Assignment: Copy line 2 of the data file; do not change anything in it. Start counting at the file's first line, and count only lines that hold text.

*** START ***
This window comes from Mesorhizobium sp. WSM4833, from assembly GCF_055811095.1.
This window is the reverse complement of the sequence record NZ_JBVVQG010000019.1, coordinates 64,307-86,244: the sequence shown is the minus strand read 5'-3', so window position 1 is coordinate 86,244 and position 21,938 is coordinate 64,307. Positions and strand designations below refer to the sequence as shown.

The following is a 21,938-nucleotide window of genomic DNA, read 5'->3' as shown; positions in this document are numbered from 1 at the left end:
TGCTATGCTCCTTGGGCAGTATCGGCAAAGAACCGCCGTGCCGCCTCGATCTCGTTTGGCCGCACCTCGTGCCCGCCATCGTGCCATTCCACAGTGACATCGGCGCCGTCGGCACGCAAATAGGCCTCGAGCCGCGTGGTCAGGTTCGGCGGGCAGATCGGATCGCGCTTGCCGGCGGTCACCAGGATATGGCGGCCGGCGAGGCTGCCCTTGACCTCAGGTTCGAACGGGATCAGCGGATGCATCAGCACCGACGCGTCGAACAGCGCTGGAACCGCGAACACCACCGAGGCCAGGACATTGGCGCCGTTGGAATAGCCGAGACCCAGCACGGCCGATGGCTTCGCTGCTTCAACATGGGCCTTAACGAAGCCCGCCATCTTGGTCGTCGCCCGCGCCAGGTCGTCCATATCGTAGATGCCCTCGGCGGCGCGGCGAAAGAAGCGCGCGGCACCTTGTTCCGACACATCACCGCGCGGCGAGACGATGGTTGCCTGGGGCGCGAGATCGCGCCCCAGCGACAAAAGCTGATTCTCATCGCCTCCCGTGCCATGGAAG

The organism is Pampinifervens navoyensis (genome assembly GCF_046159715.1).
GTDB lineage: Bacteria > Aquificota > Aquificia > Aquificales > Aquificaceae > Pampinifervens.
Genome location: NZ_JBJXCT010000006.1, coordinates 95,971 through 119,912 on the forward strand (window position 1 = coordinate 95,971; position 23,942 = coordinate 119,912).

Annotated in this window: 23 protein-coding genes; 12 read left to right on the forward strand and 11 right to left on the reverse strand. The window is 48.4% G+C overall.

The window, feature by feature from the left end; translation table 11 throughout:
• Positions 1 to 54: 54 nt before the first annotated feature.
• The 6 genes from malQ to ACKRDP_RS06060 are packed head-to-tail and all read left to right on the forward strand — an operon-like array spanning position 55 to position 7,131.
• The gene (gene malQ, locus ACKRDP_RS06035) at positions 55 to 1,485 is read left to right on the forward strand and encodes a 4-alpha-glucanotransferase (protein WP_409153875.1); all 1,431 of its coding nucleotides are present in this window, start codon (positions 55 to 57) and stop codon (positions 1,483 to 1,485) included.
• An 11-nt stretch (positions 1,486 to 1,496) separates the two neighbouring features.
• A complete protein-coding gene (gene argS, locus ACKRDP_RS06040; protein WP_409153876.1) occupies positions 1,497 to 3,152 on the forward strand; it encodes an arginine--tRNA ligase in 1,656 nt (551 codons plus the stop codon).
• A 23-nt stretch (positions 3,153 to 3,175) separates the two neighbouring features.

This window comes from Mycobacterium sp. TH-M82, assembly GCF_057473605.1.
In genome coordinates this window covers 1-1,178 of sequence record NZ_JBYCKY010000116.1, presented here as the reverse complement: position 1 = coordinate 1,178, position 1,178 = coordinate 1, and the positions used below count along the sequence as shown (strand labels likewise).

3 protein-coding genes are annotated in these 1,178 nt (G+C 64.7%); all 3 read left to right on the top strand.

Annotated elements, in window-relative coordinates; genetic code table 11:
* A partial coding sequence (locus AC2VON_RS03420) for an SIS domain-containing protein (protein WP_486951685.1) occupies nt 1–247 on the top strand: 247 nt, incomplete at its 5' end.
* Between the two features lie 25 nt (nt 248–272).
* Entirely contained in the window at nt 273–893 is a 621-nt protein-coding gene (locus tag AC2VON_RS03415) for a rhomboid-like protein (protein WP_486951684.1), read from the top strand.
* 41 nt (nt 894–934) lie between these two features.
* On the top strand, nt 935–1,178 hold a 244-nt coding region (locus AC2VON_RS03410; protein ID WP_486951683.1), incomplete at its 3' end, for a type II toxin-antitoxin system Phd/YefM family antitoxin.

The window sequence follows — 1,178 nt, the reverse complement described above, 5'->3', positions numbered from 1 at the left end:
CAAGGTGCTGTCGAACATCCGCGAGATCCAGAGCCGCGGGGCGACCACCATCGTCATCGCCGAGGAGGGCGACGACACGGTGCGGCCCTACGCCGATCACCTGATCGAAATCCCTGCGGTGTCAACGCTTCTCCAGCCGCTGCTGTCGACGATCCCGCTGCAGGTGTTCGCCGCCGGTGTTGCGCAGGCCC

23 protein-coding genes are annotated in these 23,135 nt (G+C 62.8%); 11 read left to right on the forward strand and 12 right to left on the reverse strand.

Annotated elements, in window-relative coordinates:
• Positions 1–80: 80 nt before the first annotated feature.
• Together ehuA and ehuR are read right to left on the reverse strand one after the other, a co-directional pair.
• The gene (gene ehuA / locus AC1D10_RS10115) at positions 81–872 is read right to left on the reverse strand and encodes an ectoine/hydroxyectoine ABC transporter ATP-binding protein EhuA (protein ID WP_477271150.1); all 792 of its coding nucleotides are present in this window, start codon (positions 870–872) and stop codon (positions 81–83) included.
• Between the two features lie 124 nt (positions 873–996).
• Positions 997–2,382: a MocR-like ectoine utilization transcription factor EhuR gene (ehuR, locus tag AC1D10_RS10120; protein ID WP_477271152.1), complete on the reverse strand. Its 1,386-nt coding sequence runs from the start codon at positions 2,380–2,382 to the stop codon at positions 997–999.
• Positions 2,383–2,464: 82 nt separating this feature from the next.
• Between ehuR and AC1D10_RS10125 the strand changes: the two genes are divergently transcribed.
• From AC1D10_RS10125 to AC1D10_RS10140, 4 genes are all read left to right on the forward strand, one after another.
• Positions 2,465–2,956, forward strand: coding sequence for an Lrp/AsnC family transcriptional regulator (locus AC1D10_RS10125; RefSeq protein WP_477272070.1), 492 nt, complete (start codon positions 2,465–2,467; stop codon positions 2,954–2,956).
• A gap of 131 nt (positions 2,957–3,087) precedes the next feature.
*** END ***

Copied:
This window is the reverse complement of the sequence record NZ_JBVVQG010000019.1, coordinates 64,307-86,244: the sequence shown is the minus strand read 5'-3', so window position 1 is coordinate 86,244 and position 21,938 is coordinate 64,307. Positions and strand designations below refer to the sequence as shown.